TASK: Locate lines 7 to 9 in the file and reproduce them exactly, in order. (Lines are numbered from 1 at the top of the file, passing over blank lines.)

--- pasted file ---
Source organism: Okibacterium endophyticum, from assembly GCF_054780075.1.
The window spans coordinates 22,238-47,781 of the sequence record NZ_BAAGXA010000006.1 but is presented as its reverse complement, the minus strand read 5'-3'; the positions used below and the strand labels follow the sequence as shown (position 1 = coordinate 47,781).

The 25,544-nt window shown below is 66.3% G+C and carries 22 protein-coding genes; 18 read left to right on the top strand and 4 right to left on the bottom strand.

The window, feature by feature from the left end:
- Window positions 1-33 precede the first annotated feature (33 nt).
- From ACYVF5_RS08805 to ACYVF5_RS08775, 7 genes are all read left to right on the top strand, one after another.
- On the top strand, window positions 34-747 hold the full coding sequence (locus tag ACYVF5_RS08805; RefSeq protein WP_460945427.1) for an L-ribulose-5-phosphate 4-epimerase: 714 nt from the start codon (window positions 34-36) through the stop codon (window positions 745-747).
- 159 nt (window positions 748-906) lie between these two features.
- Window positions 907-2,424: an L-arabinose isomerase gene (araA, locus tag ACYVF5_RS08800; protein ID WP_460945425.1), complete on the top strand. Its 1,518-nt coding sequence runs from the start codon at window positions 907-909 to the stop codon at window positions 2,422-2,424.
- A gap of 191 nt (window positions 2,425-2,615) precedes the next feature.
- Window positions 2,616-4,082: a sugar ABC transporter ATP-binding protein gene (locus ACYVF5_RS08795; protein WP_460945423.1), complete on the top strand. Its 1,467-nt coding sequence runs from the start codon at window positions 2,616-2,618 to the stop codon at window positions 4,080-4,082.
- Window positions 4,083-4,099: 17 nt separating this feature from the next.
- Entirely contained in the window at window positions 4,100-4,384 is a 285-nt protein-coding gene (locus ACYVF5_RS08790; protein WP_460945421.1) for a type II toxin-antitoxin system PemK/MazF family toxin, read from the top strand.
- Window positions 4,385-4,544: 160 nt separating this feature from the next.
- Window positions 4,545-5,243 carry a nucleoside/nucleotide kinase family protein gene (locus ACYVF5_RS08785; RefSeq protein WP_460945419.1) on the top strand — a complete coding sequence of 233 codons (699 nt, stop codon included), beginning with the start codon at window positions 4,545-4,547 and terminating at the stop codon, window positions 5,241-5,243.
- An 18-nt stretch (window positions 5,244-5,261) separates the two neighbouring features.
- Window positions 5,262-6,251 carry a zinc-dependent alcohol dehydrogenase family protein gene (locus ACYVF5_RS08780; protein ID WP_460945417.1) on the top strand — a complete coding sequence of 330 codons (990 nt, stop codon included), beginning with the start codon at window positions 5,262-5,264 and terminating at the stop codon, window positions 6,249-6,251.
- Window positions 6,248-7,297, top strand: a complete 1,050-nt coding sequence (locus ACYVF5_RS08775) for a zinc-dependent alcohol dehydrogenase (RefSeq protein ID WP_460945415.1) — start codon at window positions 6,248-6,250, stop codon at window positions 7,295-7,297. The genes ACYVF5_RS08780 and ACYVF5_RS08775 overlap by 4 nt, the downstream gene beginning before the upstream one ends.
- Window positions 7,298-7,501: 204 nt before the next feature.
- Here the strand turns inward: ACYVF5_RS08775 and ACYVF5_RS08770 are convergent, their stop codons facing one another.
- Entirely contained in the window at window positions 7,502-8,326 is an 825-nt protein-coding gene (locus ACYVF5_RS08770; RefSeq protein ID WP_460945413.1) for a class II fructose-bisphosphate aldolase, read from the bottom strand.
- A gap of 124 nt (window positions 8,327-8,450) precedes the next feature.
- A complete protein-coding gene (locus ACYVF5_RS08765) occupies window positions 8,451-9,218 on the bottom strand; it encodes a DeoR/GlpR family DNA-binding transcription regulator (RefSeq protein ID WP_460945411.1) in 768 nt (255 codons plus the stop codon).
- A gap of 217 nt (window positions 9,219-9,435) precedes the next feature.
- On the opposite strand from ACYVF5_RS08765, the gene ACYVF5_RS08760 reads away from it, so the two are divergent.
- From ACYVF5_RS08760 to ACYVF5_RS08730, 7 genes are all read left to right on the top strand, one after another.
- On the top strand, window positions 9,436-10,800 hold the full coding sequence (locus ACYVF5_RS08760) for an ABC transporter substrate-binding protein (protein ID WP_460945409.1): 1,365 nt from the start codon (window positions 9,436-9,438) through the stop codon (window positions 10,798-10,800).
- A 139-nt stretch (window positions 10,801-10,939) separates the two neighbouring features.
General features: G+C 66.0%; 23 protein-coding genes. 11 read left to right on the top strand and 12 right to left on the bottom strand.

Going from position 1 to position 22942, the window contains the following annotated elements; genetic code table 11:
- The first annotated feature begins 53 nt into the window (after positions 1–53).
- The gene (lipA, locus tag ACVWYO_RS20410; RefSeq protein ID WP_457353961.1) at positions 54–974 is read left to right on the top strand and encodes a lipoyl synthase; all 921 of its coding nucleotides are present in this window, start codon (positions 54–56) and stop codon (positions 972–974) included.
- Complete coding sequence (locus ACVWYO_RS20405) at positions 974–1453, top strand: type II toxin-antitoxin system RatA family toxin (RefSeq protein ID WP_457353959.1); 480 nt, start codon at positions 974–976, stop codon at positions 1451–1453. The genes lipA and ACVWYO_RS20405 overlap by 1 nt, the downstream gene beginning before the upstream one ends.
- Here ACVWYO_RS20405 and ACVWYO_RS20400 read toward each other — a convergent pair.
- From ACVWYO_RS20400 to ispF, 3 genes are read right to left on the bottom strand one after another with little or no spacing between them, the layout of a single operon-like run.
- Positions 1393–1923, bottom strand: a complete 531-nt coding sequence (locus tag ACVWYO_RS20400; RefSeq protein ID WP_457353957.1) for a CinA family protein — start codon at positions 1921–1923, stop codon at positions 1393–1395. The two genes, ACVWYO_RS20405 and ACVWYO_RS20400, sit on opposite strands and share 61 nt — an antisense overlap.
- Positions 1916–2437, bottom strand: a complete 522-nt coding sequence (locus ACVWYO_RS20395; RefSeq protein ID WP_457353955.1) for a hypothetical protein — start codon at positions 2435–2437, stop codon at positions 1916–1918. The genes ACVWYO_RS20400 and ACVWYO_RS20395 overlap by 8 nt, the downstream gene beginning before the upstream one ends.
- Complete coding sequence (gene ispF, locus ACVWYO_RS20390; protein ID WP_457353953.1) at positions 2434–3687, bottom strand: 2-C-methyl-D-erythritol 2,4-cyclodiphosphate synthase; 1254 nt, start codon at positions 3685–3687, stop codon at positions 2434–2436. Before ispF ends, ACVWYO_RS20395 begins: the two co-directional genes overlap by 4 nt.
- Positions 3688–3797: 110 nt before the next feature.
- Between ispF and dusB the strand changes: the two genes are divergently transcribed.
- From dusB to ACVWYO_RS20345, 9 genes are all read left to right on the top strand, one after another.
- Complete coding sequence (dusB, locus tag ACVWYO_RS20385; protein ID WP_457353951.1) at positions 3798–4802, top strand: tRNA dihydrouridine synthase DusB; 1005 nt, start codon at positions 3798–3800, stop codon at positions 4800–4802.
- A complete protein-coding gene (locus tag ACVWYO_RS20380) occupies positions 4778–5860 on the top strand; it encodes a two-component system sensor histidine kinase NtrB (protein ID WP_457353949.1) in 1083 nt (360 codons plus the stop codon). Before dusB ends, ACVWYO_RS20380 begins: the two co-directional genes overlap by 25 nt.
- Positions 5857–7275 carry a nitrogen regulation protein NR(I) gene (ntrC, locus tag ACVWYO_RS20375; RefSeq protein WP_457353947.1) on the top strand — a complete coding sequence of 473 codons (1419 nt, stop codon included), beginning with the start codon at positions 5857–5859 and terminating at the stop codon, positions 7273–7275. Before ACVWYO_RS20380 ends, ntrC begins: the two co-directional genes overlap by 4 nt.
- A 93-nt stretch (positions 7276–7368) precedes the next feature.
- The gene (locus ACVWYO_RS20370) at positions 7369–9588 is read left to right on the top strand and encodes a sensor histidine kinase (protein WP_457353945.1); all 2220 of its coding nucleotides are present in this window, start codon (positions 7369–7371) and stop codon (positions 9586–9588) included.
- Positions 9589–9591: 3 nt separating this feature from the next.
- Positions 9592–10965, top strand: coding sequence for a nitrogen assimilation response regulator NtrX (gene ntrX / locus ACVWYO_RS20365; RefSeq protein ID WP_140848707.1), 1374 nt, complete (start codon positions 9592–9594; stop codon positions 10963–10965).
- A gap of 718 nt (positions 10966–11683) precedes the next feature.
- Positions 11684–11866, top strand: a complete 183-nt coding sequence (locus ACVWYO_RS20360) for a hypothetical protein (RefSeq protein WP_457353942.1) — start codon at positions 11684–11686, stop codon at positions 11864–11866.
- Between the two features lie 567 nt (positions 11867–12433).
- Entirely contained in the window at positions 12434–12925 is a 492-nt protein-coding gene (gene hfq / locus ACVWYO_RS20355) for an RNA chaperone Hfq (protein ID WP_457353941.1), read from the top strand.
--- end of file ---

- On the top strand, window positions 34-747 hold the full coding sequence (locus tag ACYVF5_RS08805; RefSeq protein WP_460945427.1) for an L-ribulose-5-phosphate 4-epimerase: 714 nt from the start codon (window positions 34-36) through the stop codon (window positions 745-747).
- 159 nt (window positions 748-906) lie between these two features.
- Window positions 907-2,424: an L-arabinose isomerase gene (araA, locus tag ACYVF5_RS08800; protein ID WP_460945425.1), complete on the top strand. Its 1,518-nt coding sequence runs from the start codon at window positions 907-909 to the stop codon at window positions 2,422-2,424.